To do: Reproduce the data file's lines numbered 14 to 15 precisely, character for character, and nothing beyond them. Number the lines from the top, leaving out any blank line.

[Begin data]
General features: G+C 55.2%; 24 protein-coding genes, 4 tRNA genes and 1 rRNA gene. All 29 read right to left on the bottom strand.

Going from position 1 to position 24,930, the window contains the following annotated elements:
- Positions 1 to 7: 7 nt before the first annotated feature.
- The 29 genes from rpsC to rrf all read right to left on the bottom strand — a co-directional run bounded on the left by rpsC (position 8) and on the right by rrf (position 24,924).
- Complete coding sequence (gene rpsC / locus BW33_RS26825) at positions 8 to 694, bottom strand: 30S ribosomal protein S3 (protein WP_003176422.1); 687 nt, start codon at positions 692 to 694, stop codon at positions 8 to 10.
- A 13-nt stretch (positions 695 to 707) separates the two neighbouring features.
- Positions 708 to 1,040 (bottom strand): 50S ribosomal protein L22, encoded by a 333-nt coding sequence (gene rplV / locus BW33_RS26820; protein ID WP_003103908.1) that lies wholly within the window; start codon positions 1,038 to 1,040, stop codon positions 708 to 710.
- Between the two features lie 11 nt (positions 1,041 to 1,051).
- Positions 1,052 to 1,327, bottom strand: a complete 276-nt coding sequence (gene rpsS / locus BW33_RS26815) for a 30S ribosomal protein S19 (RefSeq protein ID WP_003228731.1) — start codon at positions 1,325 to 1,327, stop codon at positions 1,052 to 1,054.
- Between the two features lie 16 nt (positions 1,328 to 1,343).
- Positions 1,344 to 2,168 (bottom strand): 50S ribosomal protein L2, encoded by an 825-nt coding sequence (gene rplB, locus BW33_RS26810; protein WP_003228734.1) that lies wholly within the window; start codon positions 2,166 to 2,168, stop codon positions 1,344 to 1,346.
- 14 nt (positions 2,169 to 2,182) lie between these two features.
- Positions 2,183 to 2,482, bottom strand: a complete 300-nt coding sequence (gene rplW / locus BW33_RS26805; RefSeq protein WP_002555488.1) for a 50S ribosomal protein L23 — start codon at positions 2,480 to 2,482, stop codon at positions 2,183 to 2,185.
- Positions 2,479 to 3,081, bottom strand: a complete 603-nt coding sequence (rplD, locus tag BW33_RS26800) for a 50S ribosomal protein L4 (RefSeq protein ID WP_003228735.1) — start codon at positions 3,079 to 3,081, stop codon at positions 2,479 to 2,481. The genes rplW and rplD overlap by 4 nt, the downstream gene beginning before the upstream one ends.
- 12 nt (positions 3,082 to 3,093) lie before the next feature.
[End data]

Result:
- Positions 2,479 to 3,081, bottom strand: a complete 603-nt coding sequence (rplD, locus tag BW33_RS26800) for a 50S ribosomal protein L4 (RefSeq protein ID WP_003228735.1) — start codon at positions 3,079 to 3,081, stop codon at positions 2,479 to 2,481. The genes rplW and rplD overlap by 4 nt, the downstream gene beginning before the upstream one ends.
- 12 nt (positions 3,082 to 3,093) lie before the next feature.